5 Strategies for Sorting a Loved One’s Stuff After They Die0 USER TIPS ADD YOUR TIP
Cleaning out a loved one’s home after they have died can be both logistically and emotionally difficult, often unexpectedly so. “Obviously, you know a person is gone, but getting rid of their stuff can be much more salient,” says Elizabeth Lombardo, PhD, a psychologist based in Chicago. After already making funeral arrangements and grieving with family and friends, she says, “many of my patients are surprised to find that cleaning out a loved one’s home triggers a period of mourning all over again.”
Before you begin, it’s important to remind yourself that there’s no right or wrong way to feel during the process. “It’s very likely that you’ll be hit with a wave of different emotions,” says Ben Michaelis, PhD, a clinical psychologist based in New York City and author of Your Next Big Thing. “You might feel nostalgia, anger, sadness, and maybe anger again. All of this is normal.”
Here, experts share strategies to help you cope and take care of yourself while taking on this challenging task.
1. Bring a friend
Having a friend or family member there to support you while you clean can be a huge help, according to experts. Ideally, this should be someone who was close to both you and the person who died, says Lombardo. When you come across a funny photograph, favorite T-shirt, or that Bruce Springsteen record they’d always play on repeat, the two of you can swap stories and reminisce about the life they lived.
“Together, you can turn the cleaning process into a storytime for positive memories,” she says.
2. Get on the same page with your family
Conflicts can sometimes arise when cleaning out a loved one’s home, particularly when siblings are going through a parent’s house together and divvying up sentimental and valuable items.
But this time spent together as a family can also be extremely meaningful. Keeping the process focused on supporting each other can help you grieve in a healthy way, Lombardo says. “After a funeral, a lot of family fights are the result of misplaced anger,” she notes. “Being mad at your sister might be easier than feeling sad that a loved one is gone.”
3. Don’t feel bad for not wanting their favorite items
Many people find it difficult to part with belongings they know their friend or family member loved, whether it’s a husband’s beloved golf clubs or the china your parents bought on their honeymoon. To make the process easier, Mary Kay Buysse, executive director at the National Association of Senior Move Managers (NASSM), a membership organization for professionals that help relocate older adults, suggests reframing your way of thinking: “Remind yourself, ‘They lived with this item for many years.’ The real value should be in that.”
Another strategy: As you put aside things you don’t have space for but are hesitant to throw out, “have a little ceremony for the ones that have meaning to you, but you don’t need,” Michaelis says.
Gifting good-condition items to a local charity may help you say goodbye, too. If possible, Lombardo recommends physically delivering donations yourself. “That way, you can see how your loved one’s clothing, furniture, and more are helping someone else,” she says.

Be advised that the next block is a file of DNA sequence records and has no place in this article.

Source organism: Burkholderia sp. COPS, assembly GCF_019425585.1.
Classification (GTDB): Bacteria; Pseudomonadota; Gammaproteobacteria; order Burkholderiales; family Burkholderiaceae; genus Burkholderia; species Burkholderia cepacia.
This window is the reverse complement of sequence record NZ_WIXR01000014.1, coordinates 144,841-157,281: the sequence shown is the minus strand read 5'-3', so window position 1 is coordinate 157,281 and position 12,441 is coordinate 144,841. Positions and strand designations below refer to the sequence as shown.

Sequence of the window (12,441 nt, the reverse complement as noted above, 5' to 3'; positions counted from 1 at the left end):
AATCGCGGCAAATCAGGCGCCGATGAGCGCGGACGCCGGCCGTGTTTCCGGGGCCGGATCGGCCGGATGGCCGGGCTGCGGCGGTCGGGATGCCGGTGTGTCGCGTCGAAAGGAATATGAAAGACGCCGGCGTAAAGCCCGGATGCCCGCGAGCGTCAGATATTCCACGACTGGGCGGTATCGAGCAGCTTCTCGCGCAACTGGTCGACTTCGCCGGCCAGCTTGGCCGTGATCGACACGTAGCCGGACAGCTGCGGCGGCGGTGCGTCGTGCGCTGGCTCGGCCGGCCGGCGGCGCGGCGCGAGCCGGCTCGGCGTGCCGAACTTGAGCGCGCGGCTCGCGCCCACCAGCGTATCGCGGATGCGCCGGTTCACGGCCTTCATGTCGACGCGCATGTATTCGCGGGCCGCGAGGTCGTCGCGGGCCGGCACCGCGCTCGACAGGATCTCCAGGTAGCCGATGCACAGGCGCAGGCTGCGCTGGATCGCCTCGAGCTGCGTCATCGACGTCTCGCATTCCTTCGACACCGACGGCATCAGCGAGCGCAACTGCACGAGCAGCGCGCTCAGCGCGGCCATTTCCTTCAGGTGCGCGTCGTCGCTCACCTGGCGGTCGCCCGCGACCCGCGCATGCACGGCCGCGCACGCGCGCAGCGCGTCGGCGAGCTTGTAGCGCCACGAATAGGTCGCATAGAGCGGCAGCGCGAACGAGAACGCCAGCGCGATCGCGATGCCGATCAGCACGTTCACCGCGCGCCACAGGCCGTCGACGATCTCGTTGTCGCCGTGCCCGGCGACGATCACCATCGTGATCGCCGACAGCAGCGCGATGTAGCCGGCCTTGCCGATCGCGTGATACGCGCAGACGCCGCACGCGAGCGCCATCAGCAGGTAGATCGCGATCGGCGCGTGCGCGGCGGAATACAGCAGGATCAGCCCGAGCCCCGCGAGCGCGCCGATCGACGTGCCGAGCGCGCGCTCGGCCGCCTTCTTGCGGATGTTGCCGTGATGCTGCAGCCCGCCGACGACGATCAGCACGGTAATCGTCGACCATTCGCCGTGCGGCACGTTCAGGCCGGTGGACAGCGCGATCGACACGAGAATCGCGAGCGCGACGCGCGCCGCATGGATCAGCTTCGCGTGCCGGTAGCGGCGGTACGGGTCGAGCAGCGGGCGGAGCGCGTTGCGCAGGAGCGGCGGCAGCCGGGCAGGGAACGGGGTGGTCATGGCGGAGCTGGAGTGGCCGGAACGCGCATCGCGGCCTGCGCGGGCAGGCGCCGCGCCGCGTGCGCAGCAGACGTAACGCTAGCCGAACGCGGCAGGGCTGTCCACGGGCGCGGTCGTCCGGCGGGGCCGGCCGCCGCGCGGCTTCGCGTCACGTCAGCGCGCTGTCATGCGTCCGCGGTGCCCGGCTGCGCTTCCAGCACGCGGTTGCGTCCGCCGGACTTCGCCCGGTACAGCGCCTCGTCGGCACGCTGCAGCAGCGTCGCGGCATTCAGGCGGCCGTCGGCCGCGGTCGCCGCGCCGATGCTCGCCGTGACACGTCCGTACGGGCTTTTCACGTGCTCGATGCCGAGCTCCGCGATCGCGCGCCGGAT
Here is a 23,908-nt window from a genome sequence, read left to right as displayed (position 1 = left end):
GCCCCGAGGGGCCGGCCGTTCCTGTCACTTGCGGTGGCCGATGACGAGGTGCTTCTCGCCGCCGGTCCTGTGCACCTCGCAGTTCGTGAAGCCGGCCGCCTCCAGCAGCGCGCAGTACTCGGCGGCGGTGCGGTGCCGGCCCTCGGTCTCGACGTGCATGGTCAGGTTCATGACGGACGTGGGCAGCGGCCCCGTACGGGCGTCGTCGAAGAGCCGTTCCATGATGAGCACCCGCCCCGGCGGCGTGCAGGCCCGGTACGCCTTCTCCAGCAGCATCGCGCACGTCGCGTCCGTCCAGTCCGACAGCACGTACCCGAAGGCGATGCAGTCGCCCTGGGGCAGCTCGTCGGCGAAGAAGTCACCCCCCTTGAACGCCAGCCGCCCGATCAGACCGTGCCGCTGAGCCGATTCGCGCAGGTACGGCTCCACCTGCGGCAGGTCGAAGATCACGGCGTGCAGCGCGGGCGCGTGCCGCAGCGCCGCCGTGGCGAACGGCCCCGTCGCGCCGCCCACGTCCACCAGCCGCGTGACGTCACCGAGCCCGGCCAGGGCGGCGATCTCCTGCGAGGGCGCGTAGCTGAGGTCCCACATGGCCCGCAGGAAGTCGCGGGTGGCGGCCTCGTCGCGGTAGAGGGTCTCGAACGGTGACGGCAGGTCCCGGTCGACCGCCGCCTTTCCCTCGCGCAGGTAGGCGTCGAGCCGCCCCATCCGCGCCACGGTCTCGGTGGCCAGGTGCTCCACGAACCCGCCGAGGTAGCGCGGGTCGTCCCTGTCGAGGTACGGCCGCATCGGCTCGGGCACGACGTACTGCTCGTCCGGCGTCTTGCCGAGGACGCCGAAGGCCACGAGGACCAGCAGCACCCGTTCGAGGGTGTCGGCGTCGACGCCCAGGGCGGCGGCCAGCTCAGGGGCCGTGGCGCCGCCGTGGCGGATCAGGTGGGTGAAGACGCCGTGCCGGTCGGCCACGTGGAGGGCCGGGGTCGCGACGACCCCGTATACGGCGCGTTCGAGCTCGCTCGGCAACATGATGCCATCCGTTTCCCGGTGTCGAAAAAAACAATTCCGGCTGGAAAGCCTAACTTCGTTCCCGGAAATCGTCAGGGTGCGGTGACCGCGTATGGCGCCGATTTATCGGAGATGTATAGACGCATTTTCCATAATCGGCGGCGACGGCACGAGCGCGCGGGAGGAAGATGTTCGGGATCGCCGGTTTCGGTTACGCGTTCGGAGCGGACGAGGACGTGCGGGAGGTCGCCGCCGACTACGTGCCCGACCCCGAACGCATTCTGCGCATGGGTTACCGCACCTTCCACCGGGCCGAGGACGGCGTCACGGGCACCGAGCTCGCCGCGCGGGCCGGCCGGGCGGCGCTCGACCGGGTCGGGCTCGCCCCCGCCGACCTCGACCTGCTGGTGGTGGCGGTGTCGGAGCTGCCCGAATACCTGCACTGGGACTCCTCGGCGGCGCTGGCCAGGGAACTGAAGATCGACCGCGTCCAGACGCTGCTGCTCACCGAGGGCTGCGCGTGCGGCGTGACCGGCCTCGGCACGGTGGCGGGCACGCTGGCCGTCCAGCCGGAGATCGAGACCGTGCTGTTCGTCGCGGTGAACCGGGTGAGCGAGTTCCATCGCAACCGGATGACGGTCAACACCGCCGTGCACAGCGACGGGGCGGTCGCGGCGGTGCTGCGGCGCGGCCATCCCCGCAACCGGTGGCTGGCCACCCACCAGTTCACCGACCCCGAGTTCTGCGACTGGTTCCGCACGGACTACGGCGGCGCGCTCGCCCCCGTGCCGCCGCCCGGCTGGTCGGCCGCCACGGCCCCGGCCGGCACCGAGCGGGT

4. Use your phone to preserve memories
When you can’t keep a nostalgic possession, snap a photo of it so you can continue to remember the role it played in that person’s life. “Pictures trigger fantastic memories for people,” says Buysse. “Sometimes even more than the item itself, since they’re not in a box somewhere or on a shelf: You can easily look at it anytime on your phone.”
For example, one of Buysse’s clients was a woman who traveled frequently throughout her life and had accumulated a large collection of miniature teapots. When moving out of her home and into an assisted living center, she was devastated to part with the collection. As a solution, Buysse’s team worked to digitally photograph each of the teapots and turn the images into a framed poster she could hang on the wall of her new room. “She still kept three of the pots, but now she can look at all the others every day and tell visitors about her travels,” Buysse recalls. “The memories are more present.”
5. Give yourself time
The amount of time it takes to sort through a loved one’s belongings varies, so don’t feel pressured to meet a certain timetable. “It depends on the person and the emotions around different items,” says Michaelis. Going through a spouse’s belongings is naturally a more involved and emotional process than sorting through a distant relative’s stuff. Not everyone has the luxury of time, especially if a landlord needs it cleaned quickly or the house is being put on the market, but he recommends not rushing if possible. This will give you space to say goodbye to your loved one and the belongings that mattered most to them.
If you do have the option to go slow, try spacing out tasks over the course of a few days or weeks and tackling them in steps, says Lombardo. For example, go through their personal items one day, their papers another day, next do a Goodwill day, and so on. But if you’re the type of person who likes to complete a big task all at once, that’s OK too. “For some other people, having it hanging over them is actually more stressful,” she notes.
And don’t forget to look after yourself. “Try not to do it all in one shot,” says Michaelis. “Take breaks, eat well, and get plenty of sleep.”